• Bond premium—1 percent to 15 percent of the bonded amount
  • Bond term—usually one to four years

Within construction, a contract surety bond serves as the most common type. It guarantees the performance of a contractor by protecting the project owner against harmful business practices and failure to finish or properly complete the work.

Other types of surety bonds might be required by government entities or serve to protect against employee dishonesty and theft. You can even get a bond to protect against losses during a court case.

How to Get a Surety Bond

If you’re in a position where you need to secure a surety bond, you can start by asking your insurance agent to recommend a surety company. That company provides the bond and pays out any claims.

Working with an agency helps cut down the amount of time needed to get the bond as you can fill out one application. The agency then shops your business around to find you the best option.

Unlike with insurance, you have to qualify for the bond. The surety company will gather a lot of information about you and the company during the process. They’re looking to ensure your company is well-managed, profitable, deals fairly, etc.

The documents the surety will want to see include financial statements, work history, and project references. Make sure you have them, that they’re accurate, and that they’re up to date.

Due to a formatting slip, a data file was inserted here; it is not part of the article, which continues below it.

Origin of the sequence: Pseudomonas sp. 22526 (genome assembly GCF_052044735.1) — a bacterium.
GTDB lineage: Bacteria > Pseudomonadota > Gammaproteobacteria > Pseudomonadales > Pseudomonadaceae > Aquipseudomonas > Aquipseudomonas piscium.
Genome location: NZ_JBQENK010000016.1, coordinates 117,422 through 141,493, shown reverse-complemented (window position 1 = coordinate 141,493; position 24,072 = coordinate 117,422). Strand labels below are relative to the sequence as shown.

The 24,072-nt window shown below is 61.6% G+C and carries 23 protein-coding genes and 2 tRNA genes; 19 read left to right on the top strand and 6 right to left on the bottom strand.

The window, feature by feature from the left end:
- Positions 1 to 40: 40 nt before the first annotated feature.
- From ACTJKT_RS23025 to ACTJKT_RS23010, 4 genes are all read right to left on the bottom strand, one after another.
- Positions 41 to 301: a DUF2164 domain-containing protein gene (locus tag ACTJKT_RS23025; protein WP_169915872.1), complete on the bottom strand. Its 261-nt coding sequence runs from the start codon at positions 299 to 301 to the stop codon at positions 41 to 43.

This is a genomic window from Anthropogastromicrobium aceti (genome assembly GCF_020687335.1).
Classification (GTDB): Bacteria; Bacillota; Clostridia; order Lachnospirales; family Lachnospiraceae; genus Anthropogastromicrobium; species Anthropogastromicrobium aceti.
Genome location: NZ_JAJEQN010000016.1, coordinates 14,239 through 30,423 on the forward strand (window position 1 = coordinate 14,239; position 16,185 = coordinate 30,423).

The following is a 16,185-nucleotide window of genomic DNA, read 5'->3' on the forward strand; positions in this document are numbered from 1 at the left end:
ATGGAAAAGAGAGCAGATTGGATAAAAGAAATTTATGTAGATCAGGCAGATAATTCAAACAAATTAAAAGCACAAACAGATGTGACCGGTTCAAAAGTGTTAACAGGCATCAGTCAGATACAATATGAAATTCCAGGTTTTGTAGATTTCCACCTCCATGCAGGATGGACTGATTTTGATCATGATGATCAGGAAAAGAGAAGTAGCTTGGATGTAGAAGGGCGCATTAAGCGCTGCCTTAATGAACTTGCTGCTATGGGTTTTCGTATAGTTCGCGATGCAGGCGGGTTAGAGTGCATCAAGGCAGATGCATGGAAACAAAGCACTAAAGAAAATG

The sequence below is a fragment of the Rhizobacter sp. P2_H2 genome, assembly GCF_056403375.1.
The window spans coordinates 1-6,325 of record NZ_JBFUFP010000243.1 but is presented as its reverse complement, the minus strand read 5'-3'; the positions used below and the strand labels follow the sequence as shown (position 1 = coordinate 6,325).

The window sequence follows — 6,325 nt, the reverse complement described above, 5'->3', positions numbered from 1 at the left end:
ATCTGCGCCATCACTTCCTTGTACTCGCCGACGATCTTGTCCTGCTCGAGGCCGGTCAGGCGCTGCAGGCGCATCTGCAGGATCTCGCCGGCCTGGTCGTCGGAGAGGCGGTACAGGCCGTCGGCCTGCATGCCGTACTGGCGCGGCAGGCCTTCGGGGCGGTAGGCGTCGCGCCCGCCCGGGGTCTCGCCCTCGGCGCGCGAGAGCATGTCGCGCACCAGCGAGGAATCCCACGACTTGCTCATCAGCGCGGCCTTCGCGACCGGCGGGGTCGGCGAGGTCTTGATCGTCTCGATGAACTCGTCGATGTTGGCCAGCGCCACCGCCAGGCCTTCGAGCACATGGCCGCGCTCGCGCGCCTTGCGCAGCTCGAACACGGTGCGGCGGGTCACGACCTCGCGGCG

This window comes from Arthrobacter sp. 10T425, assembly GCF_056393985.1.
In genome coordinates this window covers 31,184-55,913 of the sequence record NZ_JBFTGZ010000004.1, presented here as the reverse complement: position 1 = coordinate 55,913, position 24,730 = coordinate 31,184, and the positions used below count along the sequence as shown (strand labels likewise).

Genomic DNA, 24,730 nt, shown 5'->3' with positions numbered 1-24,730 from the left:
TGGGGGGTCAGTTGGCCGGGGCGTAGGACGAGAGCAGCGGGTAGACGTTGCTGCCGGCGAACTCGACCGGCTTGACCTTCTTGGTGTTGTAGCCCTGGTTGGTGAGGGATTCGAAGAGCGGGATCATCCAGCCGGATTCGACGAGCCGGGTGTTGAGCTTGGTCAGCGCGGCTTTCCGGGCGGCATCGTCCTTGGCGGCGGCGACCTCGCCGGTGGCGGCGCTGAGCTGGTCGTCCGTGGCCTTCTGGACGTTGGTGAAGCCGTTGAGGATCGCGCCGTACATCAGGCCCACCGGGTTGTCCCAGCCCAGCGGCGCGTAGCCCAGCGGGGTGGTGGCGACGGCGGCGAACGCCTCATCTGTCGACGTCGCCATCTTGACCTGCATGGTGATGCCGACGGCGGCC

Specific information a surety company might ask for as part of your application includes:

  • Company organizational chart
  • Resumes for top-level management
  • Business plan
  • List of largest completed jobs and gross profit earned
  • Line of credit from your bank
  • Subcontractor and supplier references
  • Recommendation letters from owners, architects, and others
  • Year-end financial statements

The surety will be evaluating your financial situation, your capacity to do the work, and the status of your previous projects.

How Does a Surety Bond Work?

Once a contractor has qualified, the surety issues the bond. It assures that the contractor will do the work for the project owner as laid out in the contract. The bond can be called at any time if the project owner believes there has been a contract violation.

The project owner makes a claim to the bond, then the surety company investigates. If the claim is justified, the surety pays the costs specified on the bond to the project owner. The contractor then pays back the monies to the surety company.

The premium is paid for either as a down payment that is a percentage value of the project or as an annual premium.

Need Surety Bonds?

Managing risk is a big part of any extensive project, especially high-dollar ones like in construction. Surety bonds are a way to protect yourself from certain types of risk in these projects. Protect yourself from financial damages and ensure your project finishes on time.

Interested in getting a contractor surety bond? Contact us to ask questions or request a quote so you can budget the bond for your next construction project.